The Well-Tempered Ear

Classical music: The Middleton Community Orchestra honors retired music critic John W. Barker with a special performance of Brahms and a season dedication

September 11, 2019
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By Jacob Stockinger

How does an individual  musician or musical group pay tribute and say thank you to a critic?

By performing, of course.

And that is exactly what 30 members of the Middleton Community Orchestra did, playing under guest conductor Kyle Knox (below top), last Friday night for the veteran music critic John W. Barker (below bottom).

The orchestra performed for him at the downtown Capitol Lakes Retirement Community, near the Capitol Square, where the ailing Barker lives with his wife Margaret.

Because of space limitations, word of the special performance never went public. But the large basement room was packed with affectionate and respectful fans and friends.

The MCO members played the lyrical and sunny Serenade No. 1, Op. 11, of Johannes Brahms. (You can hear the opening movement of the Serenade by Brahms in the YouTube video at the bottom.)

The orchestra also announced that it would dedicate its upcoming 10th anniversary season to Barker as a gesture of thanks for all he has done over the past nine years to promote the mostly amateur orchestra — which opens its new season on Wednesday, Oct. 9. 

“I’ve known this piece most of my life,” said Barker, who soon turns 86 and who started reviewing in his teens. “It’s lots of fun.”

And so was the unusual honor.

“An orchestra paying tribute to a critic? It’s unprecedented,” Barker quipped, as both he and the audience laughed. Barker also quoted the Finnish composer Jean Sibelius who once said, “A statue has never been erected in honor of a critic.”

After the 40-minute performance, Barker spoke briefly to the players and audience.

“The job of the critic,” he said, “is to stimulate performers to play up to their best standards and to give readers some background and context. Being critical doesn’t mean being negative, although at times I have made some negative comments. But you never have to be nasty. I guess I’ve succeeded,” he said looking around at the players and the public, both of whom generously applauded his remarks.

Barker’s list of personal accomplishments is impressive. He has written local music reviews for The Capital Times, Isthmus and this blog.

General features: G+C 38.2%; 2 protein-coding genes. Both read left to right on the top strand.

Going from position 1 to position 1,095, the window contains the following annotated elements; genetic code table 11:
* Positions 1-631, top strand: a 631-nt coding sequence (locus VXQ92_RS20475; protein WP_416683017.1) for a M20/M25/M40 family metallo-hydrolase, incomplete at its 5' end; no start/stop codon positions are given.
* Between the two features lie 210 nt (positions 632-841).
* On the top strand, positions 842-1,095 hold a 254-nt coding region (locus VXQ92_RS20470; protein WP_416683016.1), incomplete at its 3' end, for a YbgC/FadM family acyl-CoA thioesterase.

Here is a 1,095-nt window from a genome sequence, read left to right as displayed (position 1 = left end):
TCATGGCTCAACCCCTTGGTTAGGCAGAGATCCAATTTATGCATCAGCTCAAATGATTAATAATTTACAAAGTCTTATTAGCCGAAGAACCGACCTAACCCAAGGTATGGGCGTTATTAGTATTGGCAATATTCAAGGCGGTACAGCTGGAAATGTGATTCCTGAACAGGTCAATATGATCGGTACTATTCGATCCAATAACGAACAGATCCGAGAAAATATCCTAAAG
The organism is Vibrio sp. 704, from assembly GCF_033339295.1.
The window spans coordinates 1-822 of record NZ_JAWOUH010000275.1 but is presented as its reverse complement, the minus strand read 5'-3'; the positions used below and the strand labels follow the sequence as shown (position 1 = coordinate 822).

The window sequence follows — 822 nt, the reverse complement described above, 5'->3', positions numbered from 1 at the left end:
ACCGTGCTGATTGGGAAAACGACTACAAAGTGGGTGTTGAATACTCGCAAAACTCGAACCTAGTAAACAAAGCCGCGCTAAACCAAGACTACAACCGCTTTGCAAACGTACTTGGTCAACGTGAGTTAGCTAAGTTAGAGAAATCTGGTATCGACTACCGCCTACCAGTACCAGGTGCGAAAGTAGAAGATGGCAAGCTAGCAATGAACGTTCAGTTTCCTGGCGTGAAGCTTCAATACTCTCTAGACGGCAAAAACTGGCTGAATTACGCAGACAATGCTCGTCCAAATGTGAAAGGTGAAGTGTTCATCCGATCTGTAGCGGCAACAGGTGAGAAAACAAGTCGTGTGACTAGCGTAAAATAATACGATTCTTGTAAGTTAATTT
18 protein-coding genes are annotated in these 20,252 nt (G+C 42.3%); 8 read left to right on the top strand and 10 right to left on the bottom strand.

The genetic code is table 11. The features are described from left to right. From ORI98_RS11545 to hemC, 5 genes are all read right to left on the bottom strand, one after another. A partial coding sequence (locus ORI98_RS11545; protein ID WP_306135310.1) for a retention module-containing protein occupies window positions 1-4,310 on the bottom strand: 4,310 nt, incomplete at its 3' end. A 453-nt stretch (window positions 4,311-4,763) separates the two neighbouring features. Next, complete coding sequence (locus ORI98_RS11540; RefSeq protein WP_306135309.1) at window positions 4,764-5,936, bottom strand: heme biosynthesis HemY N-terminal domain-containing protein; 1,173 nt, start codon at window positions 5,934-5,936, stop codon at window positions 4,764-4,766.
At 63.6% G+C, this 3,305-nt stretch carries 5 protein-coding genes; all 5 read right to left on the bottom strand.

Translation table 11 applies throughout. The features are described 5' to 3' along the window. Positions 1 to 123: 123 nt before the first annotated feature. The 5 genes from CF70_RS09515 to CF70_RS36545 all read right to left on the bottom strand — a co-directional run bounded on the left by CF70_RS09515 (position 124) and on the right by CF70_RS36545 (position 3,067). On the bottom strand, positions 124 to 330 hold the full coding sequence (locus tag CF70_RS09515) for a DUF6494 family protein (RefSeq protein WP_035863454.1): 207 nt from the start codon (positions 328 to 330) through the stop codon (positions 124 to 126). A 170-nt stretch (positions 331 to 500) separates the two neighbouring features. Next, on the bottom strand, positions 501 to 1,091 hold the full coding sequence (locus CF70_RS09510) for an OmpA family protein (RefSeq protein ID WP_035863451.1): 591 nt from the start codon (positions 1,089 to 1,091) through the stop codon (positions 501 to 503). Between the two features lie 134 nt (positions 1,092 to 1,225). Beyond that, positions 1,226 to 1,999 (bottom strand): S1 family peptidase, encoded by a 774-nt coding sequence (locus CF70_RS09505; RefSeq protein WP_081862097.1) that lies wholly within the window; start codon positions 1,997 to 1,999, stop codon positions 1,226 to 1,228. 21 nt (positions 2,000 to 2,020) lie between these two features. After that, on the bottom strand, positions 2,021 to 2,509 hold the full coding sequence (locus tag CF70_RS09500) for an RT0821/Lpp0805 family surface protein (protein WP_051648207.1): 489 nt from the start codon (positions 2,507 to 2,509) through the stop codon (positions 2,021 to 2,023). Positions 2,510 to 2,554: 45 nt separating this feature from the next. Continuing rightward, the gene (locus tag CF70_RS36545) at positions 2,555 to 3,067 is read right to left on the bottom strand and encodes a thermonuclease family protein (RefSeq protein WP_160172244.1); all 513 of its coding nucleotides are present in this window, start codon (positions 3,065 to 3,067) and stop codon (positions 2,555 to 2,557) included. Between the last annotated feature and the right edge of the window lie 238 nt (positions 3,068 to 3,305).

But he is a participant as well as a critic. He has sung in many choirs, including 47 years in the one at the local Greek Orthodox Church, and has performed with the Madison Opera. He directed Gilbert and Sullivan productions for the Madison Savoyards.

Barker is an emeritus professor of Medieval history at the University of Wisconsin-Madison, which may help to explain his general taste for the traditional. He also is a well-known classical music critic, with a national reputation, who has written for 63 years for the American Record Guide. For many years, he hosted an early music radio show on Sunday mornings for WORT-FM 89.9.

He also worked with Opera Props, the support group for University Opera, and was a member of the Board of Advisors for the Madison Early Music Festival. And he frequently gave pre-concert lectures in Madison. He has published two books on Wagner and written a definitive history of the Pro Arte Quartet.

But this time even the voluble Barker had to admit, “I am grateful and thankful. I am very moved, even floored. But I’m afraid I’m finally at a loss for words.”

You can leave your own words of tribute in the Comment section.

To see the full “Barker season” schedule for the Middleton Community Orchestra and to read many of Barker’s past reviews of the MCO, go to: http://middletoncommunityorchestra.org

Thank you, John, for all you have done to enrich the cultural and musical life of Madison!


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Classical music: The Token Creek Chamber Music Festival starts this Friday and marks 30 years with jazz plus music by Bach, Mozart, Liszt, Brahms, Ravel, Schoenberg and John Harbison

August 13, 2019
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By Jacob Stockinger

Starting this coming Friday, Aug. 16, and running through Sept. 1, the Token Creek Chamber Music Festival will mark its 30th anniversary with the theme of “Sanctuary.” (The festival takes place in a refurbished barn, below, at 4037 Highway 19 in DeForest.)